— It’s faster to just stop doing stupid shit

Annulla, Brooklyn creativecommons.org /licenses/by-sa/2.0/

The title above is from a book of the same name by Henry Alford, who tries to showcase the purpose and principles of this modern guide to manners — and what’s happened to them in our crazy-fast, interconnected culture. A major premise of his book is for us to know the things we should stop doing, hence the name.

And damn, is it appropriate for leadership success.

When coaching clients, there’s only a couple of ways to help them become demonstrably better at leading: Start doing things they haven’t been doing or Stop doing things they shouldn’t be doing.

In my experience, it’s infinitely easier – and a hell of a lot faster – to stop doing something than it is to learn, internalize and demonstrate a new behavior.

Why? Well, it’s likely some simple human-behavior-psychology mumbo-jumbo or such, but for me, it’s mostly just common sense. For instance:

There’s just too many of them. When your leadership scope is significant, there’s just too many of ‘em. You can stop doing something that everyone knows is a bonehead behavior, or you can ask 100-10,000 people what new change they would like to see in you and get potentially 1,000 distinct answers.

Are you ready to execute to 1,000 new behavior changes? I’m sure as hell not.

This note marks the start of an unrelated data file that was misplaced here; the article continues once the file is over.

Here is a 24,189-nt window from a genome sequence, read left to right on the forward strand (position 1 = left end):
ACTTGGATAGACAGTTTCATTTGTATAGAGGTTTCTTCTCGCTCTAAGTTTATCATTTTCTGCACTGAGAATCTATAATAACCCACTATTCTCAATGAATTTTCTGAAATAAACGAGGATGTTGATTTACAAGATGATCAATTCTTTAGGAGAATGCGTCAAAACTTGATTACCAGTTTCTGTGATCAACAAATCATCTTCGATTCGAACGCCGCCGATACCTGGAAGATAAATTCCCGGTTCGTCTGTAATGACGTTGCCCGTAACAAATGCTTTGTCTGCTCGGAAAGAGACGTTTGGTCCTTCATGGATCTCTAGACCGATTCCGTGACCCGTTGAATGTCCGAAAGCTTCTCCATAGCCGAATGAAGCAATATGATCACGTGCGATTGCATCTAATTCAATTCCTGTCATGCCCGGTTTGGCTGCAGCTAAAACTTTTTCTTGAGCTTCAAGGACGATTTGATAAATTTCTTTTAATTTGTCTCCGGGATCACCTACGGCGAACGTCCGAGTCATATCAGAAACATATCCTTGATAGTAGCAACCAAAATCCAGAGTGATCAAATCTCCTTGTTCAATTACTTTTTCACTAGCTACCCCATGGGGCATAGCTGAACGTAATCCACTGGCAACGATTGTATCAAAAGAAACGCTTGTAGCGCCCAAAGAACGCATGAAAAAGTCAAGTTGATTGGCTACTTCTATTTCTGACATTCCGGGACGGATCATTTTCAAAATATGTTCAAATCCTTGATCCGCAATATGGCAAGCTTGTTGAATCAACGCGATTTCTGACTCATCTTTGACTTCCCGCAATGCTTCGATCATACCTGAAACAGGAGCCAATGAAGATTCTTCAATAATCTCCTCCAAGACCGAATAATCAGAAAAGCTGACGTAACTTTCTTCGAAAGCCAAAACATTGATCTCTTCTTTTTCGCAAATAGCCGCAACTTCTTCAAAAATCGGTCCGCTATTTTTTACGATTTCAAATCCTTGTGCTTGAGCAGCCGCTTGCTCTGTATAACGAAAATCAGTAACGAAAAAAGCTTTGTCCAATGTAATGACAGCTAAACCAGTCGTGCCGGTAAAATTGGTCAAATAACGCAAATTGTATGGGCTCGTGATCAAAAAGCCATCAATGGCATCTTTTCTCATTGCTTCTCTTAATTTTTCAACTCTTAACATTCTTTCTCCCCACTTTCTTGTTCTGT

Much simpler to work at stopping the 1-2 less-than-positive behaviors we identified in our 360 survey; the results are usually consistent, and we get credit for trying, even if we don’t eliminate the behavior completely.

It ain’t baggage if you don’t carry it around.

All leaders are lugging around various pieces of baggage from our past – some real, some perceived. Some are small carry-on, under-the-seat sized; others are honkin’-big valet-carried, excess-weight, $75 checked bags.

Either way, it’s easier to jettison that baggage – knowing you won’t have to lug it anymore – than to try and make everyone forget about the baggage with new smoke and mirrors.

And finally,

It’s like kids eating their vegetables. They don’t want to, but they’ll do it — but only because they have to, and mainly just to stay out of trouble.

Convincing some leaders to do new things is equally hard. Many times, they think others will see them as “soft,” or worse, “weak.” Other times, they may feel like they’re giving in to the entitlement mentality (don’t even get me started on how ubiquitous across all generations that can be).

Then there are the test-drives – trying out new behaviors, multiple times on multiple people, all to see if it works for them.

On the other hand, simply refraining from doing something seems altogether easier, and feels more like altering others’ perceptions than changing their personal, specific behaviors.

It’s a win all around.

Finally, no “Stop It” commentary can possibly be published without mention of Bob Newhart’s famous Stop It skit from Saturday Night Live. I use it with most of my coaching clients, and I’s funny as hell. A keeper.

In changing your leadership impact now – immediately – today – focus on what you can stop doing, allowing yourself the time to add “start doing” behaviors over time.

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